Mind & Body covers, you guessed it, all things mind and body. A checklist is included to help you differentiate if you have in-fact matured beyond the point of pasta for dinner every night ‘semi-adult’ or full blown, I have a grocery list and do not wander outside of its bounds ‘adulthood’. Mich and Zara talk about sex and the uncomfortableness that can be female pleasure. They talk anxiety and what that looks like for some people who lead a day-to-day, busy and bustling life but still cope in the face of adversity and crippling mental illness. They talk fertility, endometriosis and personal experiences with family planning. One of my favourite parts of this section was their discussion on influence – it literally made me jump on my instagram and unfollow any, and all of the female and male ‘influencers’ that felt, to me, that they were not teaching me anything. They were not bringing anything new and positive into my brain. That’s not to say I went and followed all of these inspo quote type of pages – no. I followed people like Julia Gillard and Malala Yousafzai, AND Michelle Andrews and Zara McDonald.

Voice covers the big things that we believe can’t be coffee table discussions or casual chats over a glass of wine (but in actual fact is totally acceptable) – and that is empowerment. Empowerment to tell a bloke when he’s taken a joke too far. Empowerment to disagree with someone even when you know they will challenge you and believe you wrong. Empowerment to say “No thanks” to another vodka soda when you know you’d rather spend your Sunday going for a walk, cleaning your house, Facetiming a friend, working on your side hustle or grabbing a coffee – instead of lying in bed all day hungover. Empowerment to stand up for your workplace rights. Empowerment on YOUR autonomy and allowing you to lead your own life. You’re a strong woman, you can make the right choices for you.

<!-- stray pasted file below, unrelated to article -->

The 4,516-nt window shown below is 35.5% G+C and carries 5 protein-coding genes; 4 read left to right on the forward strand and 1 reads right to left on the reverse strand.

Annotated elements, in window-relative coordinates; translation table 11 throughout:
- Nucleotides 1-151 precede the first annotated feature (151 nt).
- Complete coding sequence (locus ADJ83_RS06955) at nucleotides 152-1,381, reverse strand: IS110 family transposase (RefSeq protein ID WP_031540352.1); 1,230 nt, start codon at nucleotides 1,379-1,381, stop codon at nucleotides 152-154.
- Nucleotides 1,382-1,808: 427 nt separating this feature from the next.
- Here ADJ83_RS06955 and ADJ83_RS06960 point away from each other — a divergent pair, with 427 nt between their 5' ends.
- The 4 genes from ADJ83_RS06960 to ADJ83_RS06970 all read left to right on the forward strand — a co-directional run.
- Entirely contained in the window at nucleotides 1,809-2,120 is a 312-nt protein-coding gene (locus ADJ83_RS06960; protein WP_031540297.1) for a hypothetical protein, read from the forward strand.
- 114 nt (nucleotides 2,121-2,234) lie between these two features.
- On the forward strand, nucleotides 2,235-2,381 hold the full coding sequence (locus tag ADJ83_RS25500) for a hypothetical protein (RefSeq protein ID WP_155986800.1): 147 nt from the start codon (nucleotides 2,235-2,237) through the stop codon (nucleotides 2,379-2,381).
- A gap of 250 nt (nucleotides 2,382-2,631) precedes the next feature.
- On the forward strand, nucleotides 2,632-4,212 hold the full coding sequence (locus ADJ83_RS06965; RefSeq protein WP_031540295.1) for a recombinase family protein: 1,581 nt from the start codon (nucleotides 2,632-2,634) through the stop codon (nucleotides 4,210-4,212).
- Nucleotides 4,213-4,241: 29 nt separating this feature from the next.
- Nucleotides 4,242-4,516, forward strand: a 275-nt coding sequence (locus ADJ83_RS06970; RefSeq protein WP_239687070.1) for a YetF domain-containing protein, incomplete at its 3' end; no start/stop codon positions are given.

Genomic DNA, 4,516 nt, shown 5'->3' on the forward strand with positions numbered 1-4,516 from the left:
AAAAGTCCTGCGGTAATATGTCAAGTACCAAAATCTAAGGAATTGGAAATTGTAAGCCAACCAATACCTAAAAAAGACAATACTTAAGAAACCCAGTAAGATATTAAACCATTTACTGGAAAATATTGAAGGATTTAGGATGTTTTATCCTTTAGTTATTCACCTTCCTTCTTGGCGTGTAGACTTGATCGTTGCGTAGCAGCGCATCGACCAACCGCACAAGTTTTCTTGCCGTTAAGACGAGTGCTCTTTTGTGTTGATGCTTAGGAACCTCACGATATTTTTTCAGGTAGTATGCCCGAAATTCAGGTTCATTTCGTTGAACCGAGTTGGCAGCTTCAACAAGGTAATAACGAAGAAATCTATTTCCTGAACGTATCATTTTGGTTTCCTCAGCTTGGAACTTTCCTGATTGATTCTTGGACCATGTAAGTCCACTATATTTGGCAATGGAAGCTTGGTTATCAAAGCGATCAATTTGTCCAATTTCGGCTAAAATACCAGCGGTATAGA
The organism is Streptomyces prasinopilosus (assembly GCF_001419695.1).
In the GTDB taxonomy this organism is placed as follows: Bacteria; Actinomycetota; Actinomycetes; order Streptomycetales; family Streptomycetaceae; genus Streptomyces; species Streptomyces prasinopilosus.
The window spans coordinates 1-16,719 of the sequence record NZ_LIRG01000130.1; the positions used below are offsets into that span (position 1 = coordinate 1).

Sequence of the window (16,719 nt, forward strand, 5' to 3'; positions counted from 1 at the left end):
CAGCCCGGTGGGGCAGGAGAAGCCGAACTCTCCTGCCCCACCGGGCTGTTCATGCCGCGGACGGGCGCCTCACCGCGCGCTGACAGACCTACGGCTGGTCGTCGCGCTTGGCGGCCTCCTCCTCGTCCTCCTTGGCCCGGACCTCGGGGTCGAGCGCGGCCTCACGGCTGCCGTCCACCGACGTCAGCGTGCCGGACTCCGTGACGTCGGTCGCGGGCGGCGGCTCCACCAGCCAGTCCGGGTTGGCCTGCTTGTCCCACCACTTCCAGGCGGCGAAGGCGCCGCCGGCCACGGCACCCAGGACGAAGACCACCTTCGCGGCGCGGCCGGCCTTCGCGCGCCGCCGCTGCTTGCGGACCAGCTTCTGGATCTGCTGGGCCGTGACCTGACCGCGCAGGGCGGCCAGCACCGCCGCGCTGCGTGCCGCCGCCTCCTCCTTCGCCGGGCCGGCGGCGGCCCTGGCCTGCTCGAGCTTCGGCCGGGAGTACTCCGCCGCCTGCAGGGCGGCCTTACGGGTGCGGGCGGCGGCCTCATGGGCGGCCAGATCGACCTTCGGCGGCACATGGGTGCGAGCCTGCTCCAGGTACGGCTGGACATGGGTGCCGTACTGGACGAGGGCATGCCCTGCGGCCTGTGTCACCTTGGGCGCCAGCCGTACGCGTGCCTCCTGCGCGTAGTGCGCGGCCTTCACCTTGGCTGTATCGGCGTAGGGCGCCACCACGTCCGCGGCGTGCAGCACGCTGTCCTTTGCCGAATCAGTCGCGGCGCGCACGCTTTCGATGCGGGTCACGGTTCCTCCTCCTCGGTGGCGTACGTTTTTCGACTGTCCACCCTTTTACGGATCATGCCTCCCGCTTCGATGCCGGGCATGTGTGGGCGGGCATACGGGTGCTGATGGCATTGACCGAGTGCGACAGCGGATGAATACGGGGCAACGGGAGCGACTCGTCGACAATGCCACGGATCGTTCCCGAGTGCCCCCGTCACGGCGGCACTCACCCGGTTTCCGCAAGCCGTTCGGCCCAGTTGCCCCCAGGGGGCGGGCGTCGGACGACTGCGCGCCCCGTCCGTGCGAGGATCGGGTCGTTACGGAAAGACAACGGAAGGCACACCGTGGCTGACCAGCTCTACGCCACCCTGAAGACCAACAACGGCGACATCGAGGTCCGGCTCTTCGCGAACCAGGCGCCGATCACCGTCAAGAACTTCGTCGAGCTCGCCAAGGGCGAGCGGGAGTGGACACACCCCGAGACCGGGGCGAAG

If you’ve read this book review to the end, I hope you can feel through my words just how passionate this book made me feel. It helped me and if you pick it up because you’re feeling a little lost and hopeless – don’t worry, it’s got you xx

‘The Space Between’ by Michelle Andrews & Zara McDonald

Author Talks with Meg Gatland-Veness

Meg Gatland-Veness 📸 by Dane Howell via Pantera Press

Meg Gatland-Veness is a powerhouse of a modern woman. She not only inspires and teaches children in her day to day life, but she also produces works of fiction, targeted to youth and inquisitive adults, that have such feeling, motivation and passion. Meg is the author of two published novels, ‘I Had Such Friends’ & ‘When Only One’.

Welcome Meg, to Mel Reviews Her Books 🌸🎙

Meg, I’ve found the experience of reading your novel extremely compelling, funny and moving. At what point did you decide to write such a prevalent, timely and frightening topic in an Australian setting? 

When I teach creative writing to my students I give them two pieces of advice. One, write what you know and two, write about the things that make you mad. And When Only One is a combination of these two things for me. My novels are all set in an Australian context because it is where I live and where I grew up and I think we need more fiction, especially YA fiction, set in Australia, especially regional and rural Australia. And secondly, it makes me so mad that in places like America, someone can buy a gun, take it into a school and shoot a bunch of children. And maybe that sort of thing doesn’t happen in Australia, but violence still does, every single day. Women are killed by their husbands, children are abused by the people who are supposed to protect them and teenagers are still taking their own lives. So, I’m not under the misconception that this novel will end violence, but if even one person who picks up this book thinks twice before enacting violence on another human being, then it will have been worth it.